Historically neutron imaging was performed in an analog way by means of neutron-sensitive emulsions requiring chemical processing after exposure. A bridge to the digital world was later made by the use of imaging plates digitally read by a scanner [7]. These plates exploit photostimulated luminescence by a phosphor excited by a neutron-sensitive medium to record a signal proportional to the neutron irradiation. However, the read-out process of such plates is relatively cumbersome as it can take minutes to digitally read out a film. This technology still exists and features relatively high spatial resolution (below 100um) for a large area (up to 40 x 40 cm2). It is situationally useful for particular applications such as single shots at high resolution of large objects and, given that the thickness of these imaging plates is of the order of 2 cm, an advantage when space considerations along the beam are important (for instance, when checking the beam profile between guide sections). There exist particular emulsions which can also operate discrimination between gammas and neutron [8], which can be advantageous at times. However, this technology cannot be seen as a state-of-the-art for wide applications in neutron imaging nowadays and hence not as a primary choice.

3.2 Flat panel detector

A more modern version of compact detectors is the flat panel detector, adapted from medical X-ray imaging. It consists of an amorphous silicon panel sensitive to the light produced by an adjacent suitable neutron scintillator [9], with the added advantage of being extremely radiation-resistant. This technology has the same advantage in terms of the space considerations as the imaging plates, but it is read digitally with a frequency up to about 20 Hz. So far, it has not been extensively used because of the fixed and relatively coarse achievable resolution (normally around 200 um), but models with pixel sizes as small as 50um exist now). It might become more and more viable as the technology progresses, in particular again as its outer dimensions constitute certain advantages concerning detector set-up and change. Nevertheless, with the lack in flexibility as compared to state-of-the-art systems it is not a current priority choice for ODIN.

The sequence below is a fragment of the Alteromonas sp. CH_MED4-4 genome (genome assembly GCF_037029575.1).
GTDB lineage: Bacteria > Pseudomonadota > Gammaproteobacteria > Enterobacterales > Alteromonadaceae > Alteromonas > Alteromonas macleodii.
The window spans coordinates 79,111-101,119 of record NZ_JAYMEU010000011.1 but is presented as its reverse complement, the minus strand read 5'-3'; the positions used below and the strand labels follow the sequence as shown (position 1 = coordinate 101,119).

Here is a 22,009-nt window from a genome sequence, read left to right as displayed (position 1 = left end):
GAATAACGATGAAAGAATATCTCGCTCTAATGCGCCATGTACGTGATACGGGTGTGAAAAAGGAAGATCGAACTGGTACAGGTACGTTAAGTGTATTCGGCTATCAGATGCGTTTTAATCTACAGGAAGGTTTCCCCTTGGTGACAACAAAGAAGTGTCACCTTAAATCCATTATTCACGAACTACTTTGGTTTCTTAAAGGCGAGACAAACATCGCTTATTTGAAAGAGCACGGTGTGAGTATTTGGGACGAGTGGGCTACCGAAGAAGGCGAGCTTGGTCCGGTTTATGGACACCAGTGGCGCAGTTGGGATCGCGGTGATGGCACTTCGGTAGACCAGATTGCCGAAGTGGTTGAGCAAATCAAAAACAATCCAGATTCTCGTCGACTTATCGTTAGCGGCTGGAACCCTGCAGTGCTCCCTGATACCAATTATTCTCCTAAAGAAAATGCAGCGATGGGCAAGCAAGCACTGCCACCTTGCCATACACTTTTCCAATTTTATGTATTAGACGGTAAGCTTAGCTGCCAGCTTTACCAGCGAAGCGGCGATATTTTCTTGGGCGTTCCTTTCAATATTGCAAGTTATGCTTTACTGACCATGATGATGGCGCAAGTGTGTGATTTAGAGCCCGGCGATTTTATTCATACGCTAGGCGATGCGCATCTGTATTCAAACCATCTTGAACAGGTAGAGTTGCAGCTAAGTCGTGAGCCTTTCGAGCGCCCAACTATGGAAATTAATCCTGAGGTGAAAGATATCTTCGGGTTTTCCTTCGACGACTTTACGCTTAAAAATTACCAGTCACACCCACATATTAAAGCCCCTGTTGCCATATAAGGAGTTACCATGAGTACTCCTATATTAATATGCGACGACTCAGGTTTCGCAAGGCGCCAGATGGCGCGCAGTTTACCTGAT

3.3 Camera and scintillator systems

Presently the vast majority of imaging experiments is performed with a system of a camera and scintillator

(Fig. 1)

CCD Camera

Scintillator & imaging Mounting Le[i5

Plate I

Fig. 1: Schematics of the setup for neutron imaging with a scintillator and camera based detection system. [10]